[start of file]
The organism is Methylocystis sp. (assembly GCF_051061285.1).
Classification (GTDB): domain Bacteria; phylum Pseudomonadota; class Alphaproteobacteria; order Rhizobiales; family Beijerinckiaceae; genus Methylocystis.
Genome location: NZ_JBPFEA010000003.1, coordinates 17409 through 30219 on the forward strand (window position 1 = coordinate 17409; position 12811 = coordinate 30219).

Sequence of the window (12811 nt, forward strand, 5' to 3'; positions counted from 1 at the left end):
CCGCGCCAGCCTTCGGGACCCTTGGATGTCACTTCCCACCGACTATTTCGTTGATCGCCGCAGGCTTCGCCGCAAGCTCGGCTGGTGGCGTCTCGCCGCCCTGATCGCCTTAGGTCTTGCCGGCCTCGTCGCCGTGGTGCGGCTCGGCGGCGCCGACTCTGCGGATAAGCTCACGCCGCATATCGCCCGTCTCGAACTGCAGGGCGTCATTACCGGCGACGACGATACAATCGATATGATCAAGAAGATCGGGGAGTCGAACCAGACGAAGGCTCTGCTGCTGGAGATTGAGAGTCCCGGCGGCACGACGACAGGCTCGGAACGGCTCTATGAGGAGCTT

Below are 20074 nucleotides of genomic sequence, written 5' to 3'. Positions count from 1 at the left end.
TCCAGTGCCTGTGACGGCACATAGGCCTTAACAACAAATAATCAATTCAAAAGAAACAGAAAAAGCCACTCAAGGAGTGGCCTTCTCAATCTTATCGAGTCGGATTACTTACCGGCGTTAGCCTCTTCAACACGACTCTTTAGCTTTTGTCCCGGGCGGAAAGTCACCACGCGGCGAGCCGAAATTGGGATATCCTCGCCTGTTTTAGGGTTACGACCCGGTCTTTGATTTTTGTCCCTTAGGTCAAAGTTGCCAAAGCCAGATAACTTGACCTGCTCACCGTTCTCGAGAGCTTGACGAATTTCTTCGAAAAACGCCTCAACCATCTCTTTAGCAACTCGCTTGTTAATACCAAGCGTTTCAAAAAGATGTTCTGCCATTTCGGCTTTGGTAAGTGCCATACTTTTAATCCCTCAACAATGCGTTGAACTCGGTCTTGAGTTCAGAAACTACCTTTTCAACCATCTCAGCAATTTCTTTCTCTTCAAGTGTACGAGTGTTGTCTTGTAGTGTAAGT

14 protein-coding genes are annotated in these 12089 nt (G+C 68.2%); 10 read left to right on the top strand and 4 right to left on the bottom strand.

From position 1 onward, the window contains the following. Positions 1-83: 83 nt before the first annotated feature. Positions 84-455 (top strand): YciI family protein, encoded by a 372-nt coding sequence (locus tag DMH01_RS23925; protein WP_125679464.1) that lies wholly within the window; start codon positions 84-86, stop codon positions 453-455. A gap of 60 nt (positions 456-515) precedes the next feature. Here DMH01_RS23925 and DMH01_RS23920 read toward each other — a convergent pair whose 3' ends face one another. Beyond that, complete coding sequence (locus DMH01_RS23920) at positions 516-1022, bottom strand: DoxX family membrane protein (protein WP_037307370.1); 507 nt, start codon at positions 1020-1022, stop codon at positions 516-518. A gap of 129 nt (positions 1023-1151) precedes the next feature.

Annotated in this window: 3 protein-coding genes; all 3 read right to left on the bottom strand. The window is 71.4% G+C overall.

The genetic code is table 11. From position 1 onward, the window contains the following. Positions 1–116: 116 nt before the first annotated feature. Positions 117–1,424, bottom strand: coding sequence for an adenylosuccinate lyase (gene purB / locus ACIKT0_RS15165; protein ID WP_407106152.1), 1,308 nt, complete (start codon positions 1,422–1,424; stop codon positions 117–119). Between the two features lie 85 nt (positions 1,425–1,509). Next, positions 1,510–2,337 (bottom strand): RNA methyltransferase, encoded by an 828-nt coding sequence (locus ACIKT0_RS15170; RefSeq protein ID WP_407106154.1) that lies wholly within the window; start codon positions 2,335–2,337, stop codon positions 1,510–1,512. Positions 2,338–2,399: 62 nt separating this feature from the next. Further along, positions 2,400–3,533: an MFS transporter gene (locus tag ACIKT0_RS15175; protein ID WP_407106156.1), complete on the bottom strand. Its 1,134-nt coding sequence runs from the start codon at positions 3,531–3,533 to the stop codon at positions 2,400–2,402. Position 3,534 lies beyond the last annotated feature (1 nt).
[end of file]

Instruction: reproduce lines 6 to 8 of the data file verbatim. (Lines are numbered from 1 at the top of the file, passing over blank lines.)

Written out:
Below are 20074 nucleotides of genomic sequence, written 5' to 3'. Positions count from 1 at the left end.
TCCAGTGCCTGTGACGGCACATAGGCCTTAACAACAAATAATCAATTCAAAAGAAACAGAAAAAGCCACTCAAGGAGTGGCCTTCTCAATCTTATCGAGTCGGATTACTTACCGGCGTTAGCCTCTTCAACACGACTCTTTAGCTTTTGTCCCGGGCGGAAAGTCACCACGCGGCGAGCCGAAATTGGGATATCCTCGCCTGTTTTAGGGTTACGACCCGGTCTTTGATTTTTGTCCCTTAGGTCAAAGTTGCCAAAGCCAGATAACTTGACCTGCTCACCGTTCTCGAGAGCTTGACGAATTTCTTCGAAAAACGCCTCAACCATCTCTTTAGCAACTCGCTTGTTAATACCAAGCGTTTCAAAAAGATGTTCTGCCATTTCGGCTTTGGTAAGTGCCATACTTTTAATCCCTCAACAATGCGTTGAACTCGGTCTTGAGTTCAGAAACTACCTTTTCAACCATCTCAGCAATTTCTTTCTCTTCAAGTGTACGAGTGTTGTCTTGTAGTGTAAGT

14 protein-coding genes are annotated in these 12089 nt (G+C 68.2%); 10 read left to right on the top strand and 4 right to left on the bottom strand.